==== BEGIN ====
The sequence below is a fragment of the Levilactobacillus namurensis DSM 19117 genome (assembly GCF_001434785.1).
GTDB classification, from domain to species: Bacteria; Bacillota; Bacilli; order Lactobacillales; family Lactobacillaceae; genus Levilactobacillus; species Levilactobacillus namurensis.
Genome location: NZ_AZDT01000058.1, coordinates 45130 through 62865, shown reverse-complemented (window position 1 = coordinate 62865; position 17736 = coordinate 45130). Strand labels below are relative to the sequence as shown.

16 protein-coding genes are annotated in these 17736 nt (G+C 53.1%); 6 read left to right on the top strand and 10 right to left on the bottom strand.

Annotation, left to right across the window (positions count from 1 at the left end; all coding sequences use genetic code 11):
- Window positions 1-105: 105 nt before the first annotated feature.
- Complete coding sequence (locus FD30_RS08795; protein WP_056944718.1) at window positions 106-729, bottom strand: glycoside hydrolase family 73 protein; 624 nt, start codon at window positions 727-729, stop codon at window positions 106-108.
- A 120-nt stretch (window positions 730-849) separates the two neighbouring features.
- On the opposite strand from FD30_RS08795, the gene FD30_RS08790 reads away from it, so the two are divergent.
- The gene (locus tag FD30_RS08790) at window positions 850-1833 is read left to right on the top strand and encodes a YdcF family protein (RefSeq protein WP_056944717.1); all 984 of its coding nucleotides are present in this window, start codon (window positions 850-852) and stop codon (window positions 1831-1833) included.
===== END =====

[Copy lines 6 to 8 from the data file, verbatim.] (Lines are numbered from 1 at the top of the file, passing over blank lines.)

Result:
- Window positions 1-105: 105 nt before the first annotated feature.
- Complete coding sequence (locus FD30_RS08795; protein WP_056944718.1) at window positions 106-729, bottom strand: glycoside hydrolase family 73 protein; 624 nt, start codon at window positions 727-729, stop codon at window positions 106-108.
- A 120-nt stretch (window positions 730-849) separates the two neighbouring features.